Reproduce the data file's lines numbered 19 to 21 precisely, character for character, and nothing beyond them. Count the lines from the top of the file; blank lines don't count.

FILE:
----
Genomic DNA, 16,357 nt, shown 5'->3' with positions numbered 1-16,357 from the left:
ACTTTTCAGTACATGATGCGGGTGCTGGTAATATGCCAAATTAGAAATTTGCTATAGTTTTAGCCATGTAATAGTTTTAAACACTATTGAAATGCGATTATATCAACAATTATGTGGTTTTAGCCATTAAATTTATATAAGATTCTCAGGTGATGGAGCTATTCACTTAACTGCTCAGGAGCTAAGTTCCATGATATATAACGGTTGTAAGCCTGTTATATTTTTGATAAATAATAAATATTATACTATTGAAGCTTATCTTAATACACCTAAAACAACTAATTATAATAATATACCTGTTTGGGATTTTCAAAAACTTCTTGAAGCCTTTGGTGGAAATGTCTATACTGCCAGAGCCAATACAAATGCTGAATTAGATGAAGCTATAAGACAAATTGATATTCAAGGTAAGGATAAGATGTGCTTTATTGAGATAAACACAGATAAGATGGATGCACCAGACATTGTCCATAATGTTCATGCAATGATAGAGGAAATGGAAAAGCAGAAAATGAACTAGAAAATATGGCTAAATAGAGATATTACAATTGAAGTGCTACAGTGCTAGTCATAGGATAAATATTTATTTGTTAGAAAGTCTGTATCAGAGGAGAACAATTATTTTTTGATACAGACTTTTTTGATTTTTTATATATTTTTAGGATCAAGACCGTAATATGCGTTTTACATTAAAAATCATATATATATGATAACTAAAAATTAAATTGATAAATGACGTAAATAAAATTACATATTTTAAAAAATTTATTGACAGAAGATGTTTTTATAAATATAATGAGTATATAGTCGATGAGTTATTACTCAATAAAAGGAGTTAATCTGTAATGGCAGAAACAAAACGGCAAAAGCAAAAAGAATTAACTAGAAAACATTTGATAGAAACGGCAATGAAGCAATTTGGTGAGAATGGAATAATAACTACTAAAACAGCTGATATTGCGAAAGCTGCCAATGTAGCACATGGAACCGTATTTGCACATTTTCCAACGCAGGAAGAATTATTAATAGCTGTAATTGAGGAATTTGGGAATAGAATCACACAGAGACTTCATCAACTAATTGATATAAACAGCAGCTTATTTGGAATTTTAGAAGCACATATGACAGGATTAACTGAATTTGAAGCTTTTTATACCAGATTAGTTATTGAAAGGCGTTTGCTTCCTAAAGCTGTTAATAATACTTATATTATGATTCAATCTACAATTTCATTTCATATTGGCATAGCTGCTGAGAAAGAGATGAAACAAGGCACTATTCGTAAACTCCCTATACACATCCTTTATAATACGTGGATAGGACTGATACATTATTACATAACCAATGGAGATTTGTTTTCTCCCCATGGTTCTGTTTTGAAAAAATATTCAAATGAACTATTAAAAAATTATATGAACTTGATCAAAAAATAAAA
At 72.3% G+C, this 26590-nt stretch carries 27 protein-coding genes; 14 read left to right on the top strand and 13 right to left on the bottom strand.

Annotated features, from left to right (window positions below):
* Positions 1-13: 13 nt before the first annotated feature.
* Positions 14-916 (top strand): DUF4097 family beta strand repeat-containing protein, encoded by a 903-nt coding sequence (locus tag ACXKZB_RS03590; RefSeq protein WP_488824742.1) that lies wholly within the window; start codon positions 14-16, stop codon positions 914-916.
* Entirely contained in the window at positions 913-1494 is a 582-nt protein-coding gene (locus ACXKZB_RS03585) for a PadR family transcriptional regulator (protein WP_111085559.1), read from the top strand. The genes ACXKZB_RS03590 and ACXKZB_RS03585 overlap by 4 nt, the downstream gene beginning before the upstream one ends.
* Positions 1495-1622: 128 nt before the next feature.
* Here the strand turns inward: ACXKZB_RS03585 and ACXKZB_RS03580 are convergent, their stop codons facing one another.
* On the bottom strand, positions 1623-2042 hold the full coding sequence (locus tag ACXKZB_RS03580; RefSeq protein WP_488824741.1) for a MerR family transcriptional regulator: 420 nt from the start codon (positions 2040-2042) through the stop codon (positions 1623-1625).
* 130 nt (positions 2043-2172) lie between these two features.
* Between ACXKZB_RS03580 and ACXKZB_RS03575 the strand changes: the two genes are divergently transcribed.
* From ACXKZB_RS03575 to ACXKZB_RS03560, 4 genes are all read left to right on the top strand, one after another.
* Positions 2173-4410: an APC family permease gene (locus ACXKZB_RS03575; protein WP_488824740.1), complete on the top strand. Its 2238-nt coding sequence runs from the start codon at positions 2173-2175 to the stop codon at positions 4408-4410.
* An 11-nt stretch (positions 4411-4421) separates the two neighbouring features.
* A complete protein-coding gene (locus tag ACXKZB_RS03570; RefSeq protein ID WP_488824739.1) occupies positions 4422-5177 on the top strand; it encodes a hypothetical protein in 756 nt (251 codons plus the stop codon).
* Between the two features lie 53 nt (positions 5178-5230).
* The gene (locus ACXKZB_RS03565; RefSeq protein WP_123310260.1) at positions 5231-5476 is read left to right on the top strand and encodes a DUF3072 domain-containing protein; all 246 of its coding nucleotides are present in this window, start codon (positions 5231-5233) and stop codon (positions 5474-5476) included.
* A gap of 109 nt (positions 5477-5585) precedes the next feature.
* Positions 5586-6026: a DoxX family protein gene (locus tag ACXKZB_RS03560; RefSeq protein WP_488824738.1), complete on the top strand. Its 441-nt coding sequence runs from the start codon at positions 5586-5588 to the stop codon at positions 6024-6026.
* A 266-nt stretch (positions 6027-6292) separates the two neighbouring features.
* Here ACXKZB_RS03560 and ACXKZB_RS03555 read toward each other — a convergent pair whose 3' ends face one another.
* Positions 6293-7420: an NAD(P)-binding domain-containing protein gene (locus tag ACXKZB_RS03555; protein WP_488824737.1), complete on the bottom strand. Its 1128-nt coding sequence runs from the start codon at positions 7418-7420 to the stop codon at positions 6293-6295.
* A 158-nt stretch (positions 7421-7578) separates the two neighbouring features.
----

* A gap of 109 nt (positions 5477-5585) precedes the next feature.
* Positions 5586-6026: a DoxX family protein gene (locus tag ACXKZB_RS03560; RefSeq protein WP_488824738.1), complete on the top strand. Its 441-nt coding sequence runs from the start codon at positions 5586-5588 to the stop codon at positions 6024-6026.
* A 266-nt stretch (positions 6027-6292) separates the two neighbouring features.